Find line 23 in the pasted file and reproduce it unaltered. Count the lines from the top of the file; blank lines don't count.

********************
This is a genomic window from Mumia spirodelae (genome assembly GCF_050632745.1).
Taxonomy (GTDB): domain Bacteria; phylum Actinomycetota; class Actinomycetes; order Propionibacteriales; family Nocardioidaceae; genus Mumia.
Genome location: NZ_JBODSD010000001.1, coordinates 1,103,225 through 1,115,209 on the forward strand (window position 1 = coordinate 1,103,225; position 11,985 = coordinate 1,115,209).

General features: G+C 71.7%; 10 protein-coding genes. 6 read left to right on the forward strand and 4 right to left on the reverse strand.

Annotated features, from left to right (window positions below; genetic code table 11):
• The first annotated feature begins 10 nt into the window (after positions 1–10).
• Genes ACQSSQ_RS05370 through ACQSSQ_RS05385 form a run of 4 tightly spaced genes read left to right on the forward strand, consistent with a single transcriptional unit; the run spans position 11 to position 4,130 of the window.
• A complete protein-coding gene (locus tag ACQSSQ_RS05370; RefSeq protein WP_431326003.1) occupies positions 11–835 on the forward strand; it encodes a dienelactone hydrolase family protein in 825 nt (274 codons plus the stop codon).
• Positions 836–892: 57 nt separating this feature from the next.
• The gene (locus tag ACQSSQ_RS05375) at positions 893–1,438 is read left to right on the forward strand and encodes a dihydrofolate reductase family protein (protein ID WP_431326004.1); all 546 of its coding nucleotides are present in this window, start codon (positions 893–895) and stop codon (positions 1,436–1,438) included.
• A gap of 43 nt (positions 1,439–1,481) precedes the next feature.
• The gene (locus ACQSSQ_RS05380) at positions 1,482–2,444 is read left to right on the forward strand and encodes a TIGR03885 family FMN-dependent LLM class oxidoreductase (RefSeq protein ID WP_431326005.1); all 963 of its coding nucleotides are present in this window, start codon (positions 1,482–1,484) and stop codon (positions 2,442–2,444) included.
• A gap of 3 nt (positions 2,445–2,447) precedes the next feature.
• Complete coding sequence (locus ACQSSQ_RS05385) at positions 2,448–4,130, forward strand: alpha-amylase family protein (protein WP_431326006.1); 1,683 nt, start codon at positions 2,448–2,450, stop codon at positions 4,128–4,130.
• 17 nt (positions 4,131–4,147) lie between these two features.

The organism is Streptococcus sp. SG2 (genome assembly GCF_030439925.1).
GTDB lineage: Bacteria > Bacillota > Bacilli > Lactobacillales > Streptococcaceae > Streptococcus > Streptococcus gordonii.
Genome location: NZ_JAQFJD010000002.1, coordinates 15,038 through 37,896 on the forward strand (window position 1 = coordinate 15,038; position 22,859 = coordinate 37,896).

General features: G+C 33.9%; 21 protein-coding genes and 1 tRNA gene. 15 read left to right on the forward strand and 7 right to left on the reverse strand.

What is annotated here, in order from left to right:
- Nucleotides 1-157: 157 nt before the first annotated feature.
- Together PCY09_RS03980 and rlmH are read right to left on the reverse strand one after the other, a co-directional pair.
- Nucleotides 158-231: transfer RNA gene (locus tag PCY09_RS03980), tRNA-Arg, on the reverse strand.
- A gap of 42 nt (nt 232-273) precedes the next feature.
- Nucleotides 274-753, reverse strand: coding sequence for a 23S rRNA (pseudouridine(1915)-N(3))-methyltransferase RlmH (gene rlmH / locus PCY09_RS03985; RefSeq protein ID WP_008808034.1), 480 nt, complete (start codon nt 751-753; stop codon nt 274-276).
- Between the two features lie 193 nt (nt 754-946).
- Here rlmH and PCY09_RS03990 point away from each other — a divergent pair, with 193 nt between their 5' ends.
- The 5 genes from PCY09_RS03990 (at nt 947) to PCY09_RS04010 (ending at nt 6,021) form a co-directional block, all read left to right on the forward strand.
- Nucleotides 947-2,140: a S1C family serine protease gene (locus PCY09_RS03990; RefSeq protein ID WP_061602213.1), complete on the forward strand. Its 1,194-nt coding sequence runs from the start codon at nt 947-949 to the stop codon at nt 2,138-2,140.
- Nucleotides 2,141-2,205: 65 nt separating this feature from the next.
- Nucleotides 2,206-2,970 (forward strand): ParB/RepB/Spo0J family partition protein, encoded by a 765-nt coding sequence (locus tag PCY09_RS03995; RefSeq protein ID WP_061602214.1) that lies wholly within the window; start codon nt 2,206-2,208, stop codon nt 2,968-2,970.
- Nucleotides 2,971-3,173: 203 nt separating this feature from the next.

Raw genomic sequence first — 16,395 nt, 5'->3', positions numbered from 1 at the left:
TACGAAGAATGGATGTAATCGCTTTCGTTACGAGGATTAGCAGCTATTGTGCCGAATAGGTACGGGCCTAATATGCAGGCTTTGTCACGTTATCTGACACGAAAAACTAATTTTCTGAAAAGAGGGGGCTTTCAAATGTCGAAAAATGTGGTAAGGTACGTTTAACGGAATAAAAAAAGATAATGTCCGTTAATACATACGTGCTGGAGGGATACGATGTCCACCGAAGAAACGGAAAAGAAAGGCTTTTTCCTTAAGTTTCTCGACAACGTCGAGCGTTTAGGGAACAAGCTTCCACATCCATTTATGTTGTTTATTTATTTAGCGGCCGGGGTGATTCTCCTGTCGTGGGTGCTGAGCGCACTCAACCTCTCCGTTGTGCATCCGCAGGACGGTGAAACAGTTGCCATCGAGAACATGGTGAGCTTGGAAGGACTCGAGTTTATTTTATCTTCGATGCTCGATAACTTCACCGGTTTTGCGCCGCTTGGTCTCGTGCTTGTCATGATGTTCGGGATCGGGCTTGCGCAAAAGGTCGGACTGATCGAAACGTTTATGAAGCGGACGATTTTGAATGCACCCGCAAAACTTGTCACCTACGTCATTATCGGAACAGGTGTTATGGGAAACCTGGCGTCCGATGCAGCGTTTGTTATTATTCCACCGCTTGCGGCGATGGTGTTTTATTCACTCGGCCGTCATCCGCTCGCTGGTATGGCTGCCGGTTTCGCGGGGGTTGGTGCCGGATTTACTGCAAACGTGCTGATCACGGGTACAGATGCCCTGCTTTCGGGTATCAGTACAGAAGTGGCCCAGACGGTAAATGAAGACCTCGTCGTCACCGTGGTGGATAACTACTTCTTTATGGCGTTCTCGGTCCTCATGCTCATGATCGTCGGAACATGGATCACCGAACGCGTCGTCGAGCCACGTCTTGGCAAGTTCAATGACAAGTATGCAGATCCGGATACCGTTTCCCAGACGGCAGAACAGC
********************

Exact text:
- Nucleotides 158-231: transfer RNA gene (locus tag PCY09_RS03980), tRNA-Arg, on the reverse strand.